Dog-gone Good Motivators for Young Kids to Read!

"This little puppy is looking for a student to read to her!" Who want to sit next to 'Brownie' and share a good book?"

“This little puppy is looking for a student to read to her!” Who wants to sit next to ‘Brownie’ and share a good book?”

Hi and welcome back to Attention-ology for K – 5 Teachers!

Big Animal Books & Soft Stuffed Animals Motivate Kids to Read – Looking for attention-grabbing dog-gone good motivators to encourage children in your K – 2  class to read more?

Hold up a soft stuffed animal or a big book with a textured cover that features an animal. Choose one, for example, with an adorable brown puppy on the cover, complete with a circle of faux fur on its chest.

Give the featured animal a name. Ask students if they hear the animal “talking.” For example, ask if the children can hear “Brownie,” the puppy shown here, “barking for them to rub her fur and read to her, please, please, please!”

“No barking yet?” You ask the class to keep their focus on you, knowing of course that there has been no sound yet.

Some kids may shout out that they heard a “bark” because young children’s imagination is so easily sparked and most little kids are eager to please the teacher.

Everyone will nod yes, though, when you put the attention-getting elements of a dramatic voice and personification to work. Personification is a powerful teaching tool.

Continue your quick trick dramatic act. Move the book in your hand and make the puppy “bark!” “Oh this puppy is eager to sit with a helpful friend,” you say as a lead-in to reading time.

“Who wants to sit with ‘Brownie’ and quietly read a book to her during reading time?” When volunteer hands fly, choose a deserving student. Let the reading begin.

Designate a Dog-gone Good Reading Corner in Your Classroom – So as not to distract other students during class-wide reading time, ask the lucky student you’ve chosen to “read to the puppy” to take the animal or animal book back to your designated corner to read aloud. If you’ve held up a stuffed animal with no book, the student will need to choose a book in the reading corner to “share with the animal.”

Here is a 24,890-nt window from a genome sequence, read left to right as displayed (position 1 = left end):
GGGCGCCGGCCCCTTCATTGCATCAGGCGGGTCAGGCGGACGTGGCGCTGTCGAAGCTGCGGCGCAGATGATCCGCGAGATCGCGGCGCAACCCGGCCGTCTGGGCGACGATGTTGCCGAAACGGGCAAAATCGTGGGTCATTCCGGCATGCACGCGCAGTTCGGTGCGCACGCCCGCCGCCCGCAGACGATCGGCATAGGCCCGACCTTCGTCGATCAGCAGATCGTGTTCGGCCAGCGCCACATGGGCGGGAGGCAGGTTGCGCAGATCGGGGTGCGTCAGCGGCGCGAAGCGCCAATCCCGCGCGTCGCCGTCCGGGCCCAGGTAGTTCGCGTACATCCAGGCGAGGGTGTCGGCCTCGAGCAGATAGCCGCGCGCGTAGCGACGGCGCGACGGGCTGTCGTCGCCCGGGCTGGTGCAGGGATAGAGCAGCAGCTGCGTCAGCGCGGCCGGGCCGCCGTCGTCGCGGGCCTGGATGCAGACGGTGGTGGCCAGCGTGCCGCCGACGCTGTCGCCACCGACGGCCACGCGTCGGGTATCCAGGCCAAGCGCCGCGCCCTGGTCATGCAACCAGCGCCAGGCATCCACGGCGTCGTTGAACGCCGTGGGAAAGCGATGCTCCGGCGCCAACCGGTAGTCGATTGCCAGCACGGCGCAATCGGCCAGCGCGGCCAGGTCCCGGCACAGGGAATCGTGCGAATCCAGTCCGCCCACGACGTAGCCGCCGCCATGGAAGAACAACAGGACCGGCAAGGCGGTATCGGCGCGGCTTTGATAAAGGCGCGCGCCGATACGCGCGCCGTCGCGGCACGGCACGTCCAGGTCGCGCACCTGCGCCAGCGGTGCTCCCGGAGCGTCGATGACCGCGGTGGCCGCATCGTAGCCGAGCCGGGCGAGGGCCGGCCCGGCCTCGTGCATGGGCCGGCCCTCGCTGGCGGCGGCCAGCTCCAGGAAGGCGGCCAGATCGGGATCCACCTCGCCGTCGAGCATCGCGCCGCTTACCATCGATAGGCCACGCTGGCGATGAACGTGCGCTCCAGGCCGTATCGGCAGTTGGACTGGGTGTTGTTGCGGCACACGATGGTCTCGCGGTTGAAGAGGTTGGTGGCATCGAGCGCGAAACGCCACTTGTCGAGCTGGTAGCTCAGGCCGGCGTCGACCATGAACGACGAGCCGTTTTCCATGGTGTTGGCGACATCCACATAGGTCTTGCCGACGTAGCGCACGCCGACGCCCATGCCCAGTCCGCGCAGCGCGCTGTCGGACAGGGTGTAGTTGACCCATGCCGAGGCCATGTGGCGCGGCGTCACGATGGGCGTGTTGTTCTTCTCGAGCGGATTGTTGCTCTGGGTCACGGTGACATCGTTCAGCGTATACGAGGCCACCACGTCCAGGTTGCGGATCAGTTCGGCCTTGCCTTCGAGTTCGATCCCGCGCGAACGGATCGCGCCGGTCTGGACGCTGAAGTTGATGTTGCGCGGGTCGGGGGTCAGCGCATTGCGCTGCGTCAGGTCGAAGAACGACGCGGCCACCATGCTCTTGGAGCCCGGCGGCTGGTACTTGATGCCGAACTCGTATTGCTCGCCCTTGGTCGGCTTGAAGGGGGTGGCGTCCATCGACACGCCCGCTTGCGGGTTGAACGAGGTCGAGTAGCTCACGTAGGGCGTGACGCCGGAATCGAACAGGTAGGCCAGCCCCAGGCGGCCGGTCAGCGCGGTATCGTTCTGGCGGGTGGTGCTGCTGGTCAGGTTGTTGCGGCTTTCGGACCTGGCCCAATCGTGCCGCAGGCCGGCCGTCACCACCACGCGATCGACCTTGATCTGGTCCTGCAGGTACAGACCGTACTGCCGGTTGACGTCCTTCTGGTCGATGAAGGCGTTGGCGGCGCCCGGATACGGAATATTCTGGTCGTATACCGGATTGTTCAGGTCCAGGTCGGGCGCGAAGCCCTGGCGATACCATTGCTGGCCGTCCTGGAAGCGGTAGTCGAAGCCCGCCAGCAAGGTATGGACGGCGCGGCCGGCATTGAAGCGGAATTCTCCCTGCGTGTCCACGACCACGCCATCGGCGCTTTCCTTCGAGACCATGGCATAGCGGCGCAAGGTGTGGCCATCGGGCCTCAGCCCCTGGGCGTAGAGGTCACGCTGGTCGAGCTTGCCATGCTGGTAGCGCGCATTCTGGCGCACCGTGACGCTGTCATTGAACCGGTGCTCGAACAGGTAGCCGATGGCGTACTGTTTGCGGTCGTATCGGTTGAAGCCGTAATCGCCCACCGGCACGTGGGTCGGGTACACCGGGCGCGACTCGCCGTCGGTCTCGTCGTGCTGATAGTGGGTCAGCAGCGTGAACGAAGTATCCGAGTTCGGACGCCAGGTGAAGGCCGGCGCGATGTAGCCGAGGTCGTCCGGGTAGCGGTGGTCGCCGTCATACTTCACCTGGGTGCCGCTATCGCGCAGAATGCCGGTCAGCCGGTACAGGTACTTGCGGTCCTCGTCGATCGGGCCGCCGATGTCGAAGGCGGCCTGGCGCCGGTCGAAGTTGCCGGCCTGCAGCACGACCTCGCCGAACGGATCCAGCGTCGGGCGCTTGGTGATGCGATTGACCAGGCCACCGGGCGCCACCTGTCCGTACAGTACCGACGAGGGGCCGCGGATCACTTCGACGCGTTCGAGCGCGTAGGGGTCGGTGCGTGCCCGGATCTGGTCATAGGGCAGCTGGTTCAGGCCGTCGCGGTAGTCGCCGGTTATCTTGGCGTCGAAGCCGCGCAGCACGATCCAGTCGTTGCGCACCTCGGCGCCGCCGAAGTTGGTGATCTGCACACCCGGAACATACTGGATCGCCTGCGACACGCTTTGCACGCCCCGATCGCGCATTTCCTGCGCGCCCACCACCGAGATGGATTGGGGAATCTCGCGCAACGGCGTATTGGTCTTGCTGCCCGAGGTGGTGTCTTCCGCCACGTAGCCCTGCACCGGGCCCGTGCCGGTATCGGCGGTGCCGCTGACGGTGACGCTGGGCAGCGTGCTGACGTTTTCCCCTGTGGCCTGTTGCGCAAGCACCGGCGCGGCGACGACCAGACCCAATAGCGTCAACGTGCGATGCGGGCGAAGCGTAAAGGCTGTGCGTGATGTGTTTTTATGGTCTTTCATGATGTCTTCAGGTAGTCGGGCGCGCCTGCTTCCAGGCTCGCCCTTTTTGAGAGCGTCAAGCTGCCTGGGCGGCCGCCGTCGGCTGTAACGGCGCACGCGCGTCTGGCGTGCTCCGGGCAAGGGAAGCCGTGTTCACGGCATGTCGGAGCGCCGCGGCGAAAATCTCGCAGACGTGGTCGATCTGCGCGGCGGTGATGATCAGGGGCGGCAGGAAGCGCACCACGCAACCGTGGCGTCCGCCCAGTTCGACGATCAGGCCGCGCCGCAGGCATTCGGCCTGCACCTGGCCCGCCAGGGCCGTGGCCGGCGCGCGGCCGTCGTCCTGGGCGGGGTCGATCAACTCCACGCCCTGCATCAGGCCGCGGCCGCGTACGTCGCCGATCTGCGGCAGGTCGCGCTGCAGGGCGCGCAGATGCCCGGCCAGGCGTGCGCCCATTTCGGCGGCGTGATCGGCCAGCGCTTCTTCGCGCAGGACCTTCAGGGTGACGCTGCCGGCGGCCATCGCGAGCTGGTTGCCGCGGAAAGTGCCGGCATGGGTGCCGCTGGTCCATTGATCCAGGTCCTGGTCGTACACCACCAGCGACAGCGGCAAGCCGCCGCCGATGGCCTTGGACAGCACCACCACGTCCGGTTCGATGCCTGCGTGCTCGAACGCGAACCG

Another way to motivate young children to read is to…

Paws on a Book – Hold up a stuffed animal with a book in its paws or set stuffed animals on a bookshelf or table with their paws made to look like each animal is holding a book.

"Lucky Lamb looks like he'd love for a student to read him a poem!"

“Lucky Lamb looks like he’d love for a student to read him a poem!”

When you’ve set up this lead-in to reading time, ask students to look around the room and spot animals that are holding books in their paws. Use this to prompt a discussion about choosing books to read in your room and the Media Center.

For pre-readers: talk about how pictures give clues as to what a book is about. Use this motivator to teach young readers about titles: titles offer clues and good titles draw readers in.

This attention-getting trick also develops observation skills.

Original Storytelling by Pre-readers – Invite groups of pre-readers to tell their own original stories to selected stuffed animals.

  • Give students sheets of colored construction paper to fold in half to make book covers.
  • Ask students to choose a story theme and color the cover with an illustration about the theme.
  • Group the kids with a stuffed pet pal and start storytelling time.
  • Instruct the children to take turns telling their stories aloud. Very young children believe that their pet pals are really listening!